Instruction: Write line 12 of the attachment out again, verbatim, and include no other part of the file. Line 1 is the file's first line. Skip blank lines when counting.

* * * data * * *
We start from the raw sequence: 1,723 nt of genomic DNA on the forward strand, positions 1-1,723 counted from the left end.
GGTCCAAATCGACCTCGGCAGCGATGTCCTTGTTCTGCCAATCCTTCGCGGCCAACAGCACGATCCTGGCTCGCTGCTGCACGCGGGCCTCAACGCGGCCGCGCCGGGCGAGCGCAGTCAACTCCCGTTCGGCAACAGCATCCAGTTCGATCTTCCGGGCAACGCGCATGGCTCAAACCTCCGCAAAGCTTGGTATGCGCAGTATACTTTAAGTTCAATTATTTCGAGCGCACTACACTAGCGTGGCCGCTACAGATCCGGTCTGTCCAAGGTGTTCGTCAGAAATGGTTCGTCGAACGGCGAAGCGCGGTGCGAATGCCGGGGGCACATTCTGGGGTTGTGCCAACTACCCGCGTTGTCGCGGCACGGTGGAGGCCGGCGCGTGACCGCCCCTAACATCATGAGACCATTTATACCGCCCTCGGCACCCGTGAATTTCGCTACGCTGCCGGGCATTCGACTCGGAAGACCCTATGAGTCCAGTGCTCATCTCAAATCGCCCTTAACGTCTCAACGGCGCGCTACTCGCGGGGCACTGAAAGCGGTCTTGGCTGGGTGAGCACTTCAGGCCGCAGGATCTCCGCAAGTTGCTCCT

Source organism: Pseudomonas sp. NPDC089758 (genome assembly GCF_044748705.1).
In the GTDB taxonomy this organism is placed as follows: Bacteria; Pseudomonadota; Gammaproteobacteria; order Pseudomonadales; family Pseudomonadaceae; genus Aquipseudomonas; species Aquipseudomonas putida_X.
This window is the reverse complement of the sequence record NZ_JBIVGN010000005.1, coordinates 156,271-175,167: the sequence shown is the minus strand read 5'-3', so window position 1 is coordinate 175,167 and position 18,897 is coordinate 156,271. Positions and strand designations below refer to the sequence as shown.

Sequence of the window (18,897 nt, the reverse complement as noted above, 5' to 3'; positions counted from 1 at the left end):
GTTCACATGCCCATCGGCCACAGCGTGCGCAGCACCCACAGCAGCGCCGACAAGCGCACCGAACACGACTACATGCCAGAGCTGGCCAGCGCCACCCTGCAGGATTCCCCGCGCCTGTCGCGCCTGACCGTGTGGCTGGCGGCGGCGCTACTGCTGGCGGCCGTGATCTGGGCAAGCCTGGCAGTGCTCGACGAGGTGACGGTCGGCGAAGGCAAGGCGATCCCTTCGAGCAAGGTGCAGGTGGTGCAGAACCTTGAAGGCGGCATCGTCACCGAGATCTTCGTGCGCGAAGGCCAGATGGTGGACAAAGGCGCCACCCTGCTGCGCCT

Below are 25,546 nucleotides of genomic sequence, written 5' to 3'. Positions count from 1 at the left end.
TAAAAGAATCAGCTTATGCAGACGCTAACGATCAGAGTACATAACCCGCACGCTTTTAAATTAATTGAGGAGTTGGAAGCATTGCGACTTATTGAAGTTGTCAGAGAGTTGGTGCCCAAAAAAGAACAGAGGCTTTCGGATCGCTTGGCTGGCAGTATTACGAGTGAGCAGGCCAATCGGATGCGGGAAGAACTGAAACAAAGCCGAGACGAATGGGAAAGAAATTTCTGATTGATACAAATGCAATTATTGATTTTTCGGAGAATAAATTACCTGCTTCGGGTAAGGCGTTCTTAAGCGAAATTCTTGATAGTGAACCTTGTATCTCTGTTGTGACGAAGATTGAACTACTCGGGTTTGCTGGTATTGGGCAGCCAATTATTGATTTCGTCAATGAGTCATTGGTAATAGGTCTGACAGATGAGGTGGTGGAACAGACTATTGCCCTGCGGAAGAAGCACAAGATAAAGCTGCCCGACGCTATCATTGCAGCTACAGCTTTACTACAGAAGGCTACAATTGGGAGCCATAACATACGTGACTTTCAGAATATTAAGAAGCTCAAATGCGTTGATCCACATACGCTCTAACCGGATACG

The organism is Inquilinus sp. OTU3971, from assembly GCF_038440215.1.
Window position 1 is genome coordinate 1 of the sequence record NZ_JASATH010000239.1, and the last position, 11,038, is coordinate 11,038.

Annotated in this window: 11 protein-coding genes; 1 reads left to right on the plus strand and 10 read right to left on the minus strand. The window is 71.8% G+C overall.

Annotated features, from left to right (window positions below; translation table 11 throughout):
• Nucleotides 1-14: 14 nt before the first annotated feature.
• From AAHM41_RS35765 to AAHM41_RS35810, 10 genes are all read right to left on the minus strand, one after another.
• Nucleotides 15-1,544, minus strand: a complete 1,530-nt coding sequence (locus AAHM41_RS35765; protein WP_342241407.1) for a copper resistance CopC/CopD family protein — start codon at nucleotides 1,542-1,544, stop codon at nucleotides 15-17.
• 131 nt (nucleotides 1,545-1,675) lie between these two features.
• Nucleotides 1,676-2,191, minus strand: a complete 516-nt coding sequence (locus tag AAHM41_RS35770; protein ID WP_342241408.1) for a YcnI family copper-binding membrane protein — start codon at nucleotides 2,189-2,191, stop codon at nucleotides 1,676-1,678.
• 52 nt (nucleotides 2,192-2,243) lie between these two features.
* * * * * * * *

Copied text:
Annotated in this window: 11 protein-coding genes; 1 reads left to right on the plus strand and 10 read right to left on the minus strand. The window is 71.8% G+C overall.